Local hero cleared the name of innocent man hanged for murder

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An innocent man was hanged for a brutal double murder he didn't commit before having his name cleared by a local hero.

Lou Santangeli sadly died this week with coronavirus but his legacy as a fighter for truth will live on in Liverpool after he famously exonerated those convicted over one of the city's more ruthless crimes.

The 88-year-old selflessly investigated the Cameo Cinema murders years after the case was closed, leading to the clearing of two men.

A retired businessman, Mr Santangeli dedicated his time and intelligence to the case and while it was two late for one man, the people of Liverpool will never forget his hard work.

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His family paid tribute to the popular grandad on Tuesday and said he was an "old school character who made a difference" to the world during his incredible life.

Not only was he a beloved dad, who his family will never forget, but for George Kelly and Charles Connolly, he was a hero.

Cameo Cinema murders

On March 14, 1949, Cameo Cinema boss Leonard Thomas was counting the night's takings alongside his friend John Bernard Catterall.

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As the pair worked late into the night they were disturbed by two men who broke the lock off the door to steal £50/8d cash.

George Kelly was wrongly hanged for the Cameo murders in 1950

Minutes later the raid turned violent and shots rang out.

Mr Thomas and Mr Catterall were killed in the raid before their bodies were discovered in the now-demolished building in Webster Road, Wavertree.

Liverpool police's murder squad interviewed 70,000 people and pulled in every known gangster, pimp and prostitute for information.

A 23-year-old prostitute, her pimp and a convicted con-man, pointed officers in the direction of George Kelly, 27, from Copperas Hill, and Charles Connolly, 26, from Woolfall Heath, Huyton.

Both men, at the time working as labourers, insisted they did not know each other and denied any involvement in the murders.

Kelly and Connolly were charged in October 1949 and tried together at St George's Hall before a packed public gallery.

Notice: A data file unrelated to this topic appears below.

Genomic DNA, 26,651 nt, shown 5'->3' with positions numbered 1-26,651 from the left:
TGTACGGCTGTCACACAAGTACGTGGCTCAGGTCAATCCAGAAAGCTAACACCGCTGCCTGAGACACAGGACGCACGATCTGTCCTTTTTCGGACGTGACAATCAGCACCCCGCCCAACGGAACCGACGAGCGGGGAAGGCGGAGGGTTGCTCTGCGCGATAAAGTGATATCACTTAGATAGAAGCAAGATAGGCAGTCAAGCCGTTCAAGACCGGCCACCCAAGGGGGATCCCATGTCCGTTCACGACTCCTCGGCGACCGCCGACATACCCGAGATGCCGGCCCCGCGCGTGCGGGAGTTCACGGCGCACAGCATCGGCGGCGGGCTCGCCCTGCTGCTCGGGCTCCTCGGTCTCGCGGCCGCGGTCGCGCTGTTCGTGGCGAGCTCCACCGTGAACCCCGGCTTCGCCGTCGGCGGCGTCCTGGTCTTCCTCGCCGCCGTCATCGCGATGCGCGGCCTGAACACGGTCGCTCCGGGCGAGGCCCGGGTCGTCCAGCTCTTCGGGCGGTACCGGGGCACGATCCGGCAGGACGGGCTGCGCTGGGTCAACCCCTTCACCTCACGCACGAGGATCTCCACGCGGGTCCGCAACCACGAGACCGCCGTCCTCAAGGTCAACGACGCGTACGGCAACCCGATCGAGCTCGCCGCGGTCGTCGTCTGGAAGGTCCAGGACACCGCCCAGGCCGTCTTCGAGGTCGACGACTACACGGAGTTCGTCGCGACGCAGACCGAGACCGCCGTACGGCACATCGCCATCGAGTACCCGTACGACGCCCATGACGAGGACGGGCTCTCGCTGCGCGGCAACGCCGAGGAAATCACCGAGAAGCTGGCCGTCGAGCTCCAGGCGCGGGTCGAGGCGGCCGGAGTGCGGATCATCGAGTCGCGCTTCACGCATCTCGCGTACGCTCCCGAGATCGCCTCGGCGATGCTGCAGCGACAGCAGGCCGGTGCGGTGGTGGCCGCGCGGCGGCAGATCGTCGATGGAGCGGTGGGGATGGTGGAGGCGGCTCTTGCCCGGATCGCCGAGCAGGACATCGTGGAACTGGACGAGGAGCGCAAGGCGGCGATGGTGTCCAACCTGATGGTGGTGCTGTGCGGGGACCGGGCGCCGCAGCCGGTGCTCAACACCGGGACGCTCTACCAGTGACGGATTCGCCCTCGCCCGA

After 13 days the case was dismissed by the judge and separate trials were ordered.

Kelly was first to stand trial alone and, despite the prosecution having no forensic evidence, no eyewitnesses and no murder weapon, he was found guilty.

Charles Connolly

On February 8, 1950, he was hanged.

Connolly, terrified he too would face the death penalty, was persuaded by his lawyer to plead guilty to robbery after a deal was struck with the prosecution.

He had long served his time when he met Lou, but maintained his innocence.

And as the friendship between the pair grew, Lou began to believe him.

Lou Santangeli with his niece, Nicola Hurst

Over the next 14 years the retired businessman ploughed his efforts into researching the case, using a network of growing contacts to access police case files and reports from the time.

Among one of the key documents he unearthed was a statement given to detectives by a prosecution witness, claiming another man had confessed to the crime, which was not disclosed to the defence during the prosecutions.

By the time Lou had built a case that would be accepted by the Criminal Cases Review Commission, Connolly had died.

But he continued the fight, helped by BBC journalists Roger Phillips and Roger Wilkes, and in 2003 the Court of Appeal quashed the convictions and cleared both Kelly and Connolly of any connection to the murders.

Popular Liverpool grandad Lou Santangeli, who helped clear the men wrongly convicted in connection with the Cameo Cinema murders

The decision by Lord Justice Rix, Mr Justice Douglas Brown and Mr Justice Davis was a landmark in British legal history.

Powered by a burning sense of injustice, Lou had secured one of the most astonishing victories seen in the British courts.

Mr Santangeli's niece Nicola the passion and dedication shown by her uncle in the Cameo Murders appeal echoed that which he had for his proud family.

Fondly remembering him, she said: "He made people smile. He made people laugh.

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"He was the one that kept in touch with all branches of the Santangeli family, no matter which part of the world they moved to.

"Everybody knew, and loved, Lou. He was always first invite to the family parties, and usually the last to leave."

Lou received treatment in the Royal Liverpool Hospital before losing his battle with coronavirus on April 22.

You can read the full, touching tributes to Lou from his family HERE.

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